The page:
I shook my head, angry at myself for hoping. It hadn’t been worth a shot. I thought I had outgrown kid stuff like that. Stupid. I stooped to pick up the little knife from where it lay just in front of the door, squinting at what looked like blood on the blade.
“Shit,” I said for the fourth time in as many minutes. As I opened the heavy steel door, a white arc of pain lanced through my shoulder. I looked down, letting the door swing shut behind me. There was a fresh vent in my sleeve. Blood was welling up under it fast—he must have had the knife in his hand when he caught himself on me. I pulled off my ruined jacket, dropping it— and the bloodstained knife—on the empty desk in the waiting area of the office. It fell with a heavy thump, and I remembered my phone in the pocket, the call I was already late for. Sure enough, there were already two pissy texts from the client. I dialed his number with one hand, leaving streaks of stairway grime on the screen, then clamped the phone between my ear and my good shoulder as I headed for the bathroom.
I listened to the ringing on the other end of the line and turned on the hot water tap as far as it would go, attempting to scald the god-knows-what off my palms, trying not to think about the water bill. Or any of the other bills. The cheap pink liquid soap I stocked in the office wasn’t doing anything to cut the shit on my hands, which was somehow slippery and sticky at the same time. My shoulder bled freely as I lathered again and again.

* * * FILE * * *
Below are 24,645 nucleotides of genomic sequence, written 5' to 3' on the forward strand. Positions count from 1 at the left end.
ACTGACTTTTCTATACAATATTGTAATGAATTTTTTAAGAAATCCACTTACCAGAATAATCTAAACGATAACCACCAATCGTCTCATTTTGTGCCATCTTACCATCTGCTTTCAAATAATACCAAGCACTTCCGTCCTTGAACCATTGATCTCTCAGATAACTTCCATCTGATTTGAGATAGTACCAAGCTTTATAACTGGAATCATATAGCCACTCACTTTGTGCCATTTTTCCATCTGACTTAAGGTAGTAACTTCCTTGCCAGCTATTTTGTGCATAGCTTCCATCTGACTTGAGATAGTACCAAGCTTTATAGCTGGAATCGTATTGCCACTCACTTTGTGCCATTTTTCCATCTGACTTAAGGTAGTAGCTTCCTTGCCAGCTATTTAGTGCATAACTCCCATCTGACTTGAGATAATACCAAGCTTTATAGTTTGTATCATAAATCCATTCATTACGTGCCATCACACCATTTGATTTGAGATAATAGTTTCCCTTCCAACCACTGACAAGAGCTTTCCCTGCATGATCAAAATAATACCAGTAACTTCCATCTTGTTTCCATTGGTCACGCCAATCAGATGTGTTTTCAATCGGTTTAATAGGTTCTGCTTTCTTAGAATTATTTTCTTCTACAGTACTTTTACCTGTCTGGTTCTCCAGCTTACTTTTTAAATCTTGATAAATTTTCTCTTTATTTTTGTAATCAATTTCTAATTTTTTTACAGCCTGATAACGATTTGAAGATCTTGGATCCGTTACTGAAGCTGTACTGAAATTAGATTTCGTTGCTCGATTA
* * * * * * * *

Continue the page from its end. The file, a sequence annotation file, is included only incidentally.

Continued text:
“Sorry I’m late, Glen,” I said when he picked up. My voice prob-ably shook with leftover adrenaline, probably betrayed how much my shoulder was starting to hurt. Fortunately, Glen wasn’t the kind of person who would give a shit whether or not I was okay. He immediately started railing about his brother, who he was sure was stealing from their aunt and who I had found was, in fact, just visiting her on the regular like a good nephew. I put Glen on speaker so he could rant while I peeled off my shirt with wet hands, wincing at the burning in my shoulder. I stood there in my camisole, wadded up the shirt and pressed it to the wound. The bleeding was slow but the pain was a steady strobe.
“I hope you don’t think I’m going to pay for this shit,” Glen was saying, and I closed my eyes for a couple of seconds. I allowed myself just a few heartbeats of bitterness at how unfair it was, that I had to deal with Glen and look for my long-neglected first aid kit at the same time. I was going to take just a moment of self-pity before going into my patient I’ve provided you a service and you were well aware of my fee schedule routine—but then I heard the unmistakable sound of the front door to my office opening.
I froze for a gut-clenched second before hanging up on Glen. I let my blood-soaked shirt drop to the floor, shoved my phone into my bra so it wouldn’t vibrate against the sink when he called back. I heard the office door close, and a fresh flood of adrenaline burned through me.
Someone was in the office with me.
No one had an appointment. No one should have been able to get inside at all. That door locked automatically when it closed, and I knew it had closed. I knew it, I had heard it click shut behind me. This wouldn’t be the first break-in attempt, but it was the first time someone had tried it while I was in the office. I pressed my ear to the door, carefully gripped the knob without letting it rattle in my fingers. The lock on the door was busted, but at least I could try to hold it shut if they decided to look around.